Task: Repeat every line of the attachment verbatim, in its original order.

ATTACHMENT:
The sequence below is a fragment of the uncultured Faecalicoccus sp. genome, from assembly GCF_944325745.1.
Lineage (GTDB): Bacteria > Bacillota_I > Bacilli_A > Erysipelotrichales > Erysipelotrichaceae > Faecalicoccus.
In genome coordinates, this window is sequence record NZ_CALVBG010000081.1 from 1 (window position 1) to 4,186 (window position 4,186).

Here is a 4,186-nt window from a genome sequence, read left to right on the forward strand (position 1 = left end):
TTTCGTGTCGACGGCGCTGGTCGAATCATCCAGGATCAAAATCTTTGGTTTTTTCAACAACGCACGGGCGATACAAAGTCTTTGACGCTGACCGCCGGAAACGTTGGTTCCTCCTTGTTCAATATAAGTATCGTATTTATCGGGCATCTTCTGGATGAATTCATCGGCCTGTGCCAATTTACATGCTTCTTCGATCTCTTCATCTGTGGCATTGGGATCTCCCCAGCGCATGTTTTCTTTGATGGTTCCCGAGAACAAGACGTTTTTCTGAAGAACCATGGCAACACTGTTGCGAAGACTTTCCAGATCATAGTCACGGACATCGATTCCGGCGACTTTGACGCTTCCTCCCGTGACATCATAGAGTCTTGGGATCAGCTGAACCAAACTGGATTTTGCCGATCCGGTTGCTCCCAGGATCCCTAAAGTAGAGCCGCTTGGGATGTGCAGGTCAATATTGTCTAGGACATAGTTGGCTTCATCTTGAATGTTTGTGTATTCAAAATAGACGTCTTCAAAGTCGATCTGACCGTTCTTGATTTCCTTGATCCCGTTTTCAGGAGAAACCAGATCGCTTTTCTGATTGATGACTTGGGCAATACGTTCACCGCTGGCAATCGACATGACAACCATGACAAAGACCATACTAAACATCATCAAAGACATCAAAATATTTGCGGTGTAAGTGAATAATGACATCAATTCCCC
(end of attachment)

The sequence below is a fragment of the uncultured Faecalicoccus sp. genome, from assembly GCF_944325745.1.
Lineage (GTDB): Bacteria > Bacillota_I > Bacilli_A > Erysipelotrichales > Erysipelotrichaceae > Faecalicoccus.
In genome coordinates, this window is sequence record NZ_CALVBG010000081.1 from 1 (window position 1) to 4,186 (window position 4,186).

Here is a 4,186-nt window from a genome sequence, read left to right on the forward strand (position 1 = left end):
TTTCGTGTCGACGGCGCTGGTCGAATCATCCAGGATCAAAATCTTTGGTTTTTTCAACAACGCACGGGCGATACAAAGTCTTTGACGCTGACCGCCGGAAACGTTGGTTCCTCCTTGTTCAATATAAGTATCGTATTTATCGGGCATCTTCTGGATGAATTCATCGGCCTGTGCCAATTTACATGCTTCTTCGATCTCTTCATCTGTGGCATTGGGATCTCCCCAGCGCATGTTTTCTTTGATGGTTCCCGAGAACAAGACGTTTTTCTGAAGAACCATGGCAACACTGTTGCGAAGACTTTCCAGATCATAGTCACGGACATCGATTCCGGCGACTTTGACGCTTCCTCCCGTGACATCATAGAGTCTTGGGATCAGCTGAACCAAACTGGATTTTGCCGATCCGGTTGCTCCCAGGATCCCTAAAGTAGAGCCGCTTGGGATGTGCAGGTCAATATTGTCTAGGACATAGTTGGCTTCATCTTGAATGTTTGTGTATTCAAAATAGACGTCTTCAAAGTCGATCTGACCGTTCTTGATTTCCTTGATCCCGTTTTCAGGAGAAACCAGATCGCTTTTCTGATTGATGACTTGGGCAATACGTTCACCGCTGGCAATCGACATGACAACCATGACAAAGACCATACTAAACATCATCAAAGACATCAAAATATTTGCGGTGTAAGTGAATAATGACATCAATTCCCC